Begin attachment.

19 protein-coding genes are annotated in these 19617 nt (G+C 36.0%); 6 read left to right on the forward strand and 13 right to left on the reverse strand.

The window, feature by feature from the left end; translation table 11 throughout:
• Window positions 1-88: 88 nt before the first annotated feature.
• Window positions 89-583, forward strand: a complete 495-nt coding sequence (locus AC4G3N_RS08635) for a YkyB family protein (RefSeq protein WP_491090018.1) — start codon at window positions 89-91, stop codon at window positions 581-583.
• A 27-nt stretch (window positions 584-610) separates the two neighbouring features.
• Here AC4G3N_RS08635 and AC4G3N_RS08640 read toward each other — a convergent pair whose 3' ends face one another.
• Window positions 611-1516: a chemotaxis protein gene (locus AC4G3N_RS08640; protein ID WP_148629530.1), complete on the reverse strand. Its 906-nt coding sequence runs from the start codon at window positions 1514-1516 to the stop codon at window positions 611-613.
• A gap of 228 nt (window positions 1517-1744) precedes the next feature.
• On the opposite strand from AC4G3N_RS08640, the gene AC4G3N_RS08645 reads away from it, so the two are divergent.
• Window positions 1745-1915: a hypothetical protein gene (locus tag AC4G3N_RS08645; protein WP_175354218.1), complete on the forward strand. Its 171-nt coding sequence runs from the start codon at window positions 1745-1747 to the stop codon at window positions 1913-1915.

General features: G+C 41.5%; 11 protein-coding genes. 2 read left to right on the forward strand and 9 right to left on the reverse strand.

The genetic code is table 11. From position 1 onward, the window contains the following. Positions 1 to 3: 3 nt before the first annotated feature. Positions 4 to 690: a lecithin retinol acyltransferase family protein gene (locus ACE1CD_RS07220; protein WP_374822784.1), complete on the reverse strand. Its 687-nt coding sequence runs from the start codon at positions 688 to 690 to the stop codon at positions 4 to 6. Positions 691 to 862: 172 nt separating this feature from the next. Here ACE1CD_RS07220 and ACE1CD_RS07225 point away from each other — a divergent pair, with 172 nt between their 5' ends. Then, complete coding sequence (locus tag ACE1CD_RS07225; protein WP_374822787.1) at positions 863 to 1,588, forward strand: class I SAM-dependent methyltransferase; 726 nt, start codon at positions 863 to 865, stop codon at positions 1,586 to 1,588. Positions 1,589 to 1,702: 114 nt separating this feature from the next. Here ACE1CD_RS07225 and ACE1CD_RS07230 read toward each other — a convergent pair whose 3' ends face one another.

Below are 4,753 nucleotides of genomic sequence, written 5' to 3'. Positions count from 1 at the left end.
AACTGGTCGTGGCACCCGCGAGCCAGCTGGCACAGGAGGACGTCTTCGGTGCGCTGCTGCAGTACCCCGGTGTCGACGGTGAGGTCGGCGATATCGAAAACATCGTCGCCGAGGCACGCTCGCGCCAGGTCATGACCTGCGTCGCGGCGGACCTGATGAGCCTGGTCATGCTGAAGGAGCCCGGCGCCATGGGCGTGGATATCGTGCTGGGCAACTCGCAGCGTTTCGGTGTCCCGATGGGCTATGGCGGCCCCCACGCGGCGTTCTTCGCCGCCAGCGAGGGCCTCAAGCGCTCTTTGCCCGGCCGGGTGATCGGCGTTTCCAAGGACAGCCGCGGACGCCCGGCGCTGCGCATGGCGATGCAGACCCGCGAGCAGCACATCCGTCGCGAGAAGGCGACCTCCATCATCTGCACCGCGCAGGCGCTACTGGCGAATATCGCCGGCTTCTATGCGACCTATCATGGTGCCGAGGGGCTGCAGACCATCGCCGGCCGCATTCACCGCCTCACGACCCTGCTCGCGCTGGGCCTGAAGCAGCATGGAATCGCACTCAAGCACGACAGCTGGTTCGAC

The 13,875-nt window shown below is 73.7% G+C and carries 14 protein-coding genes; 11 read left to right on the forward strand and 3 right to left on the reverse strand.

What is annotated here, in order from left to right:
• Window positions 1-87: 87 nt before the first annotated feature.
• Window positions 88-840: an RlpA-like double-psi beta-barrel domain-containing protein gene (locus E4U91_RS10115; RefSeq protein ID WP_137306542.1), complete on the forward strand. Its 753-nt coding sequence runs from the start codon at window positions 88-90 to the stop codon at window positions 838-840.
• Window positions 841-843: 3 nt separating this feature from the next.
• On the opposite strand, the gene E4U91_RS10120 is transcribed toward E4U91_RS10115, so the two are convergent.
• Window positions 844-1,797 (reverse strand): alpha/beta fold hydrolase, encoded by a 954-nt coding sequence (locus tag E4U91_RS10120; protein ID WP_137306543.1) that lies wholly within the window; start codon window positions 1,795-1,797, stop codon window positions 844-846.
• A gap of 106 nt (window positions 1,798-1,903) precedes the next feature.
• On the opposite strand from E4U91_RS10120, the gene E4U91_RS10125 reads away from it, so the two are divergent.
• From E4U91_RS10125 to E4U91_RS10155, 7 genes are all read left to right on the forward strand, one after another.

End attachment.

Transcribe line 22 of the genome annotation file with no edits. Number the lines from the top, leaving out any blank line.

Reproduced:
• A gap of 106 nt (window positions 1,798-1,903) precedes the next feature.